The powerful new hepatitis C drug that sent Gilead Sciences Inc.’s sales soaring last quarter is doing the same for the hopes of millions of patients.
Sandra Cabrera and Ted Tabor both suffered devastating damage from hepatitis C. After just weeks of taking Gilead’s Sovaldi, they feel much better and tests suggest the lethal virus is disappearing from their blood.
“This is only the third week and I am like almost completely cured,” said Cabrera, a 44-year-old from Newark, New Jersey, who had a liver transplant in 2012 due to hepatitis damage. “It is amazing.” Cabrera found out this year that the disease had come roaring back, putting her new liver at risk.
Cabrera’s doctor recommended Sovaldi -- which the company yesterday reported reaped $3.48 billion in second-quarter sales -- but met with resistance from her insurance company at first, she said. Priced at $1,000 a pill, the drug is drawing comparisons with the HIV treatment cocktails that turned AIDS from a death sentence into a chronic disease. One big difference this time: Sovaldi in combination with other drugs is a cure.
Like with AIDS almost two decades ago, patients’ tales may help broaden access to treatment, said Ryan Clary, executive director of the National Viral Hepatitis Roundtable, a San Francisco-based nonprofit organization. For now, worry about the drug’s high cost prevents some people from getting it, he said.
“The stronger the voice of patients, the sooner we will reach a solution to the problem and ensure that everyone with hepatitis C will be treated,” Clary said. “That is what we learned from HIV.” He is working with other advocacy groups on a petition demanding that payers and drugmakers come together to find a way to ensure better access.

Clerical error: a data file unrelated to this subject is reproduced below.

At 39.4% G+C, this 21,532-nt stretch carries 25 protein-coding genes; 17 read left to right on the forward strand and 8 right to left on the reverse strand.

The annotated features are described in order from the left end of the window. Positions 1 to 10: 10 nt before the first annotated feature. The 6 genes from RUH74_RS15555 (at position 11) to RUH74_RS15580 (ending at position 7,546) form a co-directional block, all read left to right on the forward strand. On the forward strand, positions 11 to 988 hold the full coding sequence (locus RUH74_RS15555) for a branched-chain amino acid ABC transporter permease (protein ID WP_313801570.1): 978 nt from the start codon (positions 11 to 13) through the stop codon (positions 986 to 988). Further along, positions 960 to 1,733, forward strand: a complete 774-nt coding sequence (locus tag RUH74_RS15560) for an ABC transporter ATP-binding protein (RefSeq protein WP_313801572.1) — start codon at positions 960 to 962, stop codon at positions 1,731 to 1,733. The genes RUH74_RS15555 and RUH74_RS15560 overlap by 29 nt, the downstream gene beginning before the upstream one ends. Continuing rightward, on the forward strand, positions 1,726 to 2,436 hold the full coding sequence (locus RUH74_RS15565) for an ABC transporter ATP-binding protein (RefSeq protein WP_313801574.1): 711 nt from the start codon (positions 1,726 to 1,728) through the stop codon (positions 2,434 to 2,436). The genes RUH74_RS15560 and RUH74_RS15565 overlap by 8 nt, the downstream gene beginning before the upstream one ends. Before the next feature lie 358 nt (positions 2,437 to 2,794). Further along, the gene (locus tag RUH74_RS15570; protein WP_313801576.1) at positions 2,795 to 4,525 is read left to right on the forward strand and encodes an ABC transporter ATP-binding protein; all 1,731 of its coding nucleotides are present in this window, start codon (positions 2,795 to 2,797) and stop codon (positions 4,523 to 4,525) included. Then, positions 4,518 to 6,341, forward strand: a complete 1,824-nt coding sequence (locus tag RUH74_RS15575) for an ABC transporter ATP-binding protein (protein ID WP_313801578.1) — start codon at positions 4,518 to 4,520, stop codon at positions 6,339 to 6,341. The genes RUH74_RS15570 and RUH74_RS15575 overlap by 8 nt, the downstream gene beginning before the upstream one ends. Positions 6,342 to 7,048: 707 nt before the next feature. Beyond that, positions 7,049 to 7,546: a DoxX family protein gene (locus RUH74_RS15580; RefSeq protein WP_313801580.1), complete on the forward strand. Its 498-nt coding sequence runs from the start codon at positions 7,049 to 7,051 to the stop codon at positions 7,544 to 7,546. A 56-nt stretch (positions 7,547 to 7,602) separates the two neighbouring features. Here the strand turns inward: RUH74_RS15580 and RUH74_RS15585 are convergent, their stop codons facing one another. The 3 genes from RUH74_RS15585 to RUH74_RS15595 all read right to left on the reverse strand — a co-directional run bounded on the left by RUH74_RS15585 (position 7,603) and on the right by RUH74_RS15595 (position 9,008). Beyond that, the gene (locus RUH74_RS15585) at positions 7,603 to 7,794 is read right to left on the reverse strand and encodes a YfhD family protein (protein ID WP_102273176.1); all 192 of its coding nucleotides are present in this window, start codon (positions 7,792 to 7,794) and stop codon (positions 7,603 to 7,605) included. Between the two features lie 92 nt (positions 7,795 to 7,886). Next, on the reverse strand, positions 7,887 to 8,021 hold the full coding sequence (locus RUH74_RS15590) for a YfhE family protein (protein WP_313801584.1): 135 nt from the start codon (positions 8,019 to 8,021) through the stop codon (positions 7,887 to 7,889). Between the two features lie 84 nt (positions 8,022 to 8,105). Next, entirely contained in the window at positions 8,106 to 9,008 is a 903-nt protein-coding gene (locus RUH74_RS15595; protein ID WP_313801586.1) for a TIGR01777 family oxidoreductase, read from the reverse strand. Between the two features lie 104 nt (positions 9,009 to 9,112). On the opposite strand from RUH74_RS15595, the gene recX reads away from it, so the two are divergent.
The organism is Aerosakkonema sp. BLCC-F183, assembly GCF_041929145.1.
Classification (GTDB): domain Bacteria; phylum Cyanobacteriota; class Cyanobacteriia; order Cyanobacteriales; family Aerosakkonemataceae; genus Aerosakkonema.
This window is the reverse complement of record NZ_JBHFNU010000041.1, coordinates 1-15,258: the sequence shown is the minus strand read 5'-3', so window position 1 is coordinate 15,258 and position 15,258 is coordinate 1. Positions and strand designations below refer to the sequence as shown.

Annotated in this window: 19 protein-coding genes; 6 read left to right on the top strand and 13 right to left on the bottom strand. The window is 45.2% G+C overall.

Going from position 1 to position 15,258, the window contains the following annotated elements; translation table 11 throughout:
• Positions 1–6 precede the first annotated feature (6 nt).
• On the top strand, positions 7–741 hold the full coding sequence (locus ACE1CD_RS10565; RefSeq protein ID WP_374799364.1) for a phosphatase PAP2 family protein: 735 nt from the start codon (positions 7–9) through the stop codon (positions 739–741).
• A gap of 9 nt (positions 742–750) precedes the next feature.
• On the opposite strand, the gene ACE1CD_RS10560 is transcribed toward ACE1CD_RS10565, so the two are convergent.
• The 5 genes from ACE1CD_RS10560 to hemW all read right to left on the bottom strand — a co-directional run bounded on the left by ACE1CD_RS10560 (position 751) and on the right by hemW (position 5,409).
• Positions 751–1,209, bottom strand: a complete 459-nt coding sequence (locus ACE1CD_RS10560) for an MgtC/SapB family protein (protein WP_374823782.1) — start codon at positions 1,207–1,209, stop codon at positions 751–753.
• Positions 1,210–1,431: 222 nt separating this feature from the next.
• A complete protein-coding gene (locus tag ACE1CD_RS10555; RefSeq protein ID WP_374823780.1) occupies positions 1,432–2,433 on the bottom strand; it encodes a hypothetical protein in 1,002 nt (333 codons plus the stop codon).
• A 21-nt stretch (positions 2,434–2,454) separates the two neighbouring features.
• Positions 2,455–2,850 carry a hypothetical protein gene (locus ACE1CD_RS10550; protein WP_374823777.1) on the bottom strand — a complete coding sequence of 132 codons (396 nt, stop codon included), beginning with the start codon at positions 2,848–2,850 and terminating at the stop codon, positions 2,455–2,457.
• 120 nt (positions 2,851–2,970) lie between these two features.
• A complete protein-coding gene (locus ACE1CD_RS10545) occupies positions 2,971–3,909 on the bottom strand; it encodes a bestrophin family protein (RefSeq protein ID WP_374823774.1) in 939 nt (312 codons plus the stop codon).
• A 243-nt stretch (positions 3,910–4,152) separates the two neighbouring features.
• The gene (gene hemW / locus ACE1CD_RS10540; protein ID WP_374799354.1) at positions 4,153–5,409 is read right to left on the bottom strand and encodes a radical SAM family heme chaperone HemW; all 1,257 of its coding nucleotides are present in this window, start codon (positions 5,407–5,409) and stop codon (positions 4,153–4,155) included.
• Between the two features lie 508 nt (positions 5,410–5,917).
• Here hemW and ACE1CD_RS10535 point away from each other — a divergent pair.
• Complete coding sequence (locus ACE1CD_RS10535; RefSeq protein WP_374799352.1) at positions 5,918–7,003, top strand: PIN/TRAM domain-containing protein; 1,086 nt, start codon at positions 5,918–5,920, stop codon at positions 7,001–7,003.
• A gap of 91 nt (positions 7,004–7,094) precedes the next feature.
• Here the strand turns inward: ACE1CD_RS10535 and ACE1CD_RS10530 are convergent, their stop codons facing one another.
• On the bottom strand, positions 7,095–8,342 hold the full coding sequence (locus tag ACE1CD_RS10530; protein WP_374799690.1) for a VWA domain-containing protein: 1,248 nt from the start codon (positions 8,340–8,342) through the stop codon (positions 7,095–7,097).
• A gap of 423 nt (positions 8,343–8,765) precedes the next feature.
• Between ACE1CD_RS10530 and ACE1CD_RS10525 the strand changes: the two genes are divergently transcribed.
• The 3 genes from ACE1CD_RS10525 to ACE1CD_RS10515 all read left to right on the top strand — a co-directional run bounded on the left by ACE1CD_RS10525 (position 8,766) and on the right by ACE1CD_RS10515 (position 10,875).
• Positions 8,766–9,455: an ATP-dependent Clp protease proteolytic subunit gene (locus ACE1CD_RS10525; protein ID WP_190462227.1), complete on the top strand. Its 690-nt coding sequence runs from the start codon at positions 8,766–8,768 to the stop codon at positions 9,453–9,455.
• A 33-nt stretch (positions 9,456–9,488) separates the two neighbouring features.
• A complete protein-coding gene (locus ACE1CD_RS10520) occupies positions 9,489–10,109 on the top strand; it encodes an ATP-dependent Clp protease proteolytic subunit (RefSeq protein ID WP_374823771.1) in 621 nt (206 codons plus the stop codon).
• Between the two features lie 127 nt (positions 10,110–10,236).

Gilead is facing complaints from doctors, patients and insurers for the price it charges. One study from the University of Liverpool concluded that 12 weeks’ worth of Sovaldi could be manufactured for $136. The Foster City, California-based company charges $84,000.
“Ensuring patient access to Sovaldi has been a top priority,” John Martin, Gilead’s chief executive officer, said on a conference call yesterday after the earnings were released. The company has been “actively engaging with payers.”
Sovaldi has been prescribed to more than 80,000 patients in the U.S. and Europe so far, according to Gilead. The U.S. Centers for Disease Control and Prevention estimates that hepatitis C affects 2.7 million people in the U.S. At least 130 million have the virus worldwide, according to the World Health Organization.
Sovaldi’s second-quarter sales of $3.48 billion beat expectations of $3 billion, according to an average of 12 analysts’ estimates compiled by Bloomberg. The company also doubled its product sales forecast for the year, including the hepatitis drug for the first time.
Gilead’s stock has gained 52 percent in the past 12 months through yesterday, putting it among the best performers of the 10 biggest global drugmakers by market value.
Since first winning U.S. regulatory approval in December, Sovaldi has forced old-fashioned patient triage, kindling envy among healthier sufferers while leaving some of the sickest patients with the best healing prospects. For those who get it, it can bring a new lease on life.
“We have people breaking down in tears,” said Mitchell Shiffman, a doctor at the Liver Institute of Virginia. The patients often have been treated four or five times without success over 15 years “and now they’re cured,” he said. “It’s absolutely amazing. You just turn people’s lives around.”
Tabor, a retired Royal Philips NV executive living in Paris, received an e-mail from his doctor on July 4 with the good news: his blood no longer harbors any trace of the hepatitis virus that has been gnawing at his liver for years.
“I’m doing a happy dance,” Tabor said in a telephone interview from Paris. “The miracle meds worked.”
Tabor is receiving Sovaldi and the other medicine in his regimen, Bristol-Myers Squibb Co.’s daclatasvir, under a special program approved by the French government in March for hepatitis patients with the most advanced disease.